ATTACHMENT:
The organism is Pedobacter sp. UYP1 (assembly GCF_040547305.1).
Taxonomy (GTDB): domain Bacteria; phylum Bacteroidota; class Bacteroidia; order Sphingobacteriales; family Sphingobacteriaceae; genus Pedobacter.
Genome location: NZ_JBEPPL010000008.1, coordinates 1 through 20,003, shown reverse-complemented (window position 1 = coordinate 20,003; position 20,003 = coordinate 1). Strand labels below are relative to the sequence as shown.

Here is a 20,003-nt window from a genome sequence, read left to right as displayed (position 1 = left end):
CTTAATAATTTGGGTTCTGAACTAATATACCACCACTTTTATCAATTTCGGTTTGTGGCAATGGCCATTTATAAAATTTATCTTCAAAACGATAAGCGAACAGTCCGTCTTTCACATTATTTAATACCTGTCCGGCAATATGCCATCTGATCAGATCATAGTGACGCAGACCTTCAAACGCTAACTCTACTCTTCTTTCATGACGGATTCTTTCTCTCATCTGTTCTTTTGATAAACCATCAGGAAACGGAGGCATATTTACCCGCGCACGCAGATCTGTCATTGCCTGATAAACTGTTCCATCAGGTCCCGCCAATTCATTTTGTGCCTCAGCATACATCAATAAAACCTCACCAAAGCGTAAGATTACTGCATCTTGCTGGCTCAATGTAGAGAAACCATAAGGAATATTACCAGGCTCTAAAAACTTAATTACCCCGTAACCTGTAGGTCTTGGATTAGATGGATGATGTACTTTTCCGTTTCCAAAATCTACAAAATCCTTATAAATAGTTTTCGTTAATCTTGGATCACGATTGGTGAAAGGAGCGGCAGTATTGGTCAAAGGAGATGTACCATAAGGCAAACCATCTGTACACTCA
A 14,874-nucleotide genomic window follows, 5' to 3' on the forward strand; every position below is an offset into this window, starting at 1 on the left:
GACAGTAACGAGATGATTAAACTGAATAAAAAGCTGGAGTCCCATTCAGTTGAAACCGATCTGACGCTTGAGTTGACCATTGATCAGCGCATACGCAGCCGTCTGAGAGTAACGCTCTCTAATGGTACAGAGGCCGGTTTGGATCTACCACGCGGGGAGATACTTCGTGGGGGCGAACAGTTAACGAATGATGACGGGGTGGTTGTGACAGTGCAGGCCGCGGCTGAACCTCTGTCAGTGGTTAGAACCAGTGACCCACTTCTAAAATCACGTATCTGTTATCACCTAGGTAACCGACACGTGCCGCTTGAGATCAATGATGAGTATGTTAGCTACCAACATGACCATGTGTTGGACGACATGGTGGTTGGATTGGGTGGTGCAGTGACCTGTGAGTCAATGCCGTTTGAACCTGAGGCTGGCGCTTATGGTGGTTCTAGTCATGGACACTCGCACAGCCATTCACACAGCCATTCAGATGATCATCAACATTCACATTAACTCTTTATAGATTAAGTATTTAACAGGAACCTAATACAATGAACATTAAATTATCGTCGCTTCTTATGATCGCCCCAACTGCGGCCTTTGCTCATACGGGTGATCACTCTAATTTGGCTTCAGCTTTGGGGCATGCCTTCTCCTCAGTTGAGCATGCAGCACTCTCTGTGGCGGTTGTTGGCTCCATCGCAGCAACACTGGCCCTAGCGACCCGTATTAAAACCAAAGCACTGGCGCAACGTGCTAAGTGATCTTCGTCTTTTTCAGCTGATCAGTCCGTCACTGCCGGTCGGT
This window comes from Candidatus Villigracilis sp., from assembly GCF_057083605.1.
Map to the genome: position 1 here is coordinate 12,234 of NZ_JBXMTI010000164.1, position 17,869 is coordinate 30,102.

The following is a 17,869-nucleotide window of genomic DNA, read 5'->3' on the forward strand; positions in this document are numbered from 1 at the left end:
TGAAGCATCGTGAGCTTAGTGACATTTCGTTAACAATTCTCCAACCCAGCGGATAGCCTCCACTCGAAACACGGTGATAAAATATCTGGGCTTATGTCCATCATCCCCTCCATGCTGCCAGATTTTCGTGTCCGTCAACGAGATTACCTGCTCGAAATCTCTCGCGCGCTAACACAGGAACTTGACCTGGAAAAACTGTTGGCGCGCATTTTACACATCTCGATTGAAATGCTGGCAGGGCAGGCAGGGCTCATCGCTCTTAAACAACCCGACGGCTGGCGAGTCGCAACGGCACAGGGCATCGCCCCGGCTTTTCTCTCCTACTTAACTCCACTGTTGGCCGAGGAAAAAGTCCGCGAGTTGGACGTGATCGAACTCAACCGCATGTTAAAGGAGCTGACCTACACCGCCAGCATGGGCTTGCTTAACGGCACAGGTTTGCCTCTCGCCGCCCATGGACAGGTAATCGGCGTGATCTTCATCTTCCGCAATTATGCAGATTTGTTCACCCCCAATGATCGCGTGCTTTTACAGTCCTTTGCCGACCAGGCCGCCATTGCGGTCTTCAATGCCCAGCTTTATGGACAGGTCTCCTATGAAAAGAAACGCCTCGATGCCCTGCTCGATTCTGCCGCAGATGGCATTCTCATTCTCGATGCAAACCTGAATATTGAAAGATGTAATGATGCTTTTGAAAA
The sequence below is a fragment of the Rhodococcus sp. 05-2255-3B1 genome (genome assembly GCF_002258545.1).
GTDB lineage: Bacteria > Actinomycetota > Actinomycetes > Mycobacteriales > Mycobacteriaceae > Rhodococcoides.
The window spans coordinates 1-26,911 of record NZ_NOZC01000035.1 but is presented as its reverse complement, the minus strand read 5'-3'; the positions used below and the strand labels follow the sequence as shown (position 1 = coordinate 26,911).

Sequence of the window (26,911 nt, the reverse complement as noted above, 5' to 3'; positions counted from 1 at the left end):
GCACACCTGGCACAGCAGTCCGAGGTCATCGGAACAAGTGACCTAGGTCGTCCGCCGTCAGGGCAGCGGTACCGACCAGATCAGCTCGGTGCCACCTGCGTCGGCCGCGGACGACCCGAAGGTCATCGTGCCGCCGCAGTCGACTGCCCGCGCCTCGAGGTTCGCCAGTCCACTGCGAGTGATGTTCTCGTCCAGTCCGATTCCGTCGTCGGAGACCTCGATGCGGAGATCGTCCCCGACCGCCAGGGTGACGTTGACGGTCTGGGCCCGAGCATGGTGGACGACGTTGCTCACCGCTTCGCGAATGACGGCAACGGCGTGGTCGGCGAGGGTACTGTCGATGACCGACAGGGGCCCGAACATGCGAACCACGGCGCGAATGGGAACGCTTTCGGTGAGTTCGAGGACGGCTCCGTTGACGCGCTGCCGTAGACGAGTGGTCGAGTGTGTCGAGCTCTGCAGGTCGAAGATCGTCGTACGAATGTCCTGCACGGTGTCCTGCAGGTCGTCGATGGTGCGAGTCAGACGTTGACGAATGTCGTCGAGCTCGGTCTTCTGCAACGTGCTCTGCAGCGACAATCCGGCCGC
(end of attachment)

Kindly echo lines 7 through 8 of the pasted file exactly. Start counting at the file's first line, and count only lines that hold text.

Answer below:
GACAGTAACGAGATGATTAAACTGAATAAAAAGCTGGAGTCCCATTCAGTTGAAACCGATCTGACGCTTGAGTTGACCATTGATCAGCGCATACGCAGCCGTCTGAGAGTAACGCTCTCTAATGGTACAGAGGCCGGTTTGGATCTACCACGCGGGGAGATACTTCGTGGGGGCGAACAGTTAACGAATGATGACGGGGTGGTTGTGACAGTGCAGGCCGCGGCTGAACCTCTGTCAGTGGTTAGAACCAGTGACCCACTTCTAAAATCACGTATCTGTTATCACCTAGGTAACCGACACGTGCCGCTTGAGATCAATGATGAGTATGTTAGCTACCAACATGACCATGTGTTGGACGACATGGTGGTTGGATTGGGTGGTGCAGTGACCTGTGAGTCAATGCCGTTTGAACCTGAGGCTGGCGCTTATGGTGGTTCTAGTCATGGACACTCGCACAGCCATTCACACAGCCATTCAGATGATCATCAACATTCACATTAACTCTTTATAGATTAAGTATTTAACAGGAACCTAATACAATGAACATTAAATTATCGTCGCTTCTTATGATCGCCCCAACTGCGGCCTTTGCTCATACGGGTGATCACTCTAATTTGGCTTCAGCTTTGGGGCATGCCTTCTCCTCAGTTGAGCATGCAGCACTCTCTGTGGCGGTTGTTGGCTCCATCGCAGCAACACTGGCCCTAGCGACCCGTATTAAAACCAAAGCACTGGCGCAACGTGCTAAGTGATCTTCGTCTTTTTCAGCTGATCAGTCCGTCACTGCCGGTCGGT
This window comes from Candidatus Villigracilis sp., from assembly GCF_057083605.1.